USA TODAY recently wrote a piece called The 101 Most Influential People Who Never Lived. Here are the top ten:
1. The Marlboro Man
2. Big Brother
3. King Arthur
4. Santa Claus (St. Nick)
6. Dr. Frankenstein’s Monster
8. Sherlock Holmes
9. Romeo and Juliet
10. Dr. Jekyll and Mr. Hyde
So I started thinking about it: Which fictional characters have influenced me the most? I remember always wanting to be as good as Laura Ingalls, do the right thing, be kind, etc… Of course, I usually felt more like Nellie Olson, but that’s okay; Laura still influenced me. Santa is a given; I was well-behaved for at least a few weeks out of the year for him. Hmm, Betty Crocker probably had something to do with my early love of brownies, and Popeye for my desire to try to like spinach…again and again from the can (never once raw in a salad). And the shark from Jaws? He can be thanked for my enduring thalassophobia.
Thinking about what it takes to build an influential character reminds me a little of my post about characters who are The Most, but I think there’s more to it than that. To be influential, a character must somehow cement an “If-Then” scenario in our heads. For example: If I eat spinach, then I will be strong. If I buy that box, then I will then be able to make luscious brownies. If I fall in love with someone my family hates, then all will end in disaster, and if I fall in love with a priest, then surely I will never be satisfied. If I smoke that brand of cigarettes, then I will be cool. If I go into the ocean past my ankles, then I will be stalked by a giant predatory fish; I will feel his oversized vampiresque teeth pierce my flesh; I will sense his hatred for all mankind as he’s feasting on my blood and crushing my bones into chunks sized for his slip-oozey throat — Ack!!!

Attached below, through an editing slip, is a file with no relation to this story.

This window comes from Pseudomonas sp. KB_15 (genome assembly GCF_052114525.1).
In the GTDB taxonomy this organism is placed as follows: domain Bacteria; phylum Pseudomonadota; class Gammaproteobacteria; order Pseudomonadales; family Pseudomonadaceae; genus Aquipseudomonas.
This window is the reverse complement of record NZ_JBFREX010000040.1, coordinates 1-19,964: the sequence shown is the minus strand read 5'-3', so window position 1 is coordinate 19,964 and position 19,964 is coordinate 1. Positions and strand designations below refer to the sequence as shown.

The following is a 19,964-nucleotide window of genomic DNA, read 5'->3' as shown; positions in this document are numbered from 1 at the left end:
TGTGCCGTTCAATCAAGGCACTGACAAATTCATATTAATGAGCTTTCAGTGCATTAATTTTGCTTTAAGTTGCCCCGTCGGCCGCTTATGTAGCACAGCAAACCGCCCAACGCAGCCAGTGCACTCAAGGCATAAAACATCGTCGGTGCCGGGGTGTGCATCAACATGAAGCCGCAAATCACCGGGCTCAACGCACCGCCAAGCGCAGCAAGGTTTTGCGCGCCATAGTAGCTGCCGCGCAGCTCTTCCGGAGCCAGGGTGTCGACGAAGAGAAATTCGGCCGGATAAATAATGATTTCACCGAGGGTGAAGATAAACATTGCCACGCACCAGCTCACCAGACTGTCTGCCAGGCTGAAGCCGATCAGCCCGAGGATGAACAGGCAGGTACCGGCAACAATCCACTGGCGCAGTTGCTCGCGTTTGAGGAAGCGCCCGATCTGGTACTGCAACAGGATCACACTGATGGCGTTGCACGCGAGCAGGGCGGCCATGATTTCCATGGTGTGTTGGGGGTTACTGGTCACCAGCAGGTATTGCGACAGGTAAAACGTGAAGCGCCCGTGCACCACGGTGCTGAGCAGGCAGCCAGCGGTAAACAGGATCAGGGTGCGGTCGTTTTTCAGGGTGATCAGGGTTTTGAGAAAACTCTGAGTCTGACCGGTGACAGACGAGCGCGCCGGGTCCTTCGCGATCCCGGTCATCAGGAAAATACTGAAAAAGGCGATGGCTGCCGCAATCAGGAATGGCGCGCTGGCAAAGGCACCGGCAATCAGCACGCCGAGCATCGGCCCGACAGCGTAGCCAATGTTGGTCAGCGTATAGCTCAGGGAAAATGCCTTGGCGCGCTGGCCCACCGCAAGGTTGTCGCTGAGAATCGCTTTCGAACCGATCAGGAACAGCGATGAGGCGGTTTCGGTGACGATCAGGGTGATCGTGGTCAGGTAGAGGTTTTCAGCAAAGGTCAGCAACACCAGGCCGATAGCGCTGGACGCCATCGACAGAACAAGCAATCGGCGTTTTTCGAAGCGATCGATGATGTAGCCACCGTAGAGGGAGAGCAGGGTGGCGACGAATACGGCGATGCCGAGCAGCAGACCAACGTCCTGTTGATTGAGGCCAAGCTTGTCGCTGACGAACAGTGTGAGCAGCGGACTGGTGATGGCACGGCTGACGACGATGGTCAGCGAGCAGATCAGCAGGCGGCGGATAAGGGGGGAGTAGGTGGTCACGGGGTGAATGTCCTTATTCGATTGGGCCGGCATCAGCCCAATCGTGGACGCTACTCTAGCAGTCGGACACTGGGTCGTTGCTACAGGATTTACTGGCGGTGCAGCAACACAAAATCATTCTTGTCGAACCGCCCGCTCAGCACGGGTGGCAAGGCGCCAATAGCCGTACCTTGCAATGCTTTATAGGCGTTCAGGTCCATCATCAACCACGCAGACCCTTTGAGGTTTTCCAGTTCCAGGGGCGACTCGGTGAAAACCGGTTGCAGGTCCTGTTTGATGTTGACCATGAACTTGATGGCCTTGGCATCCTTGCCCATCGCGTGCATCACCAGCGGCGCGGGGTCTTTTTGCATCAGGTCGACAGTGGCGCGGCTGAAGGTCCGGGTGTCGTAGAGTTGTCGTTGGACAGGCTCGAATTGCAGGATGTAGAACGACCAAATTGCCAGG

So what do you think? Are there benefits to creating these characters? Which characters have influenced you the most over the course of your life and how?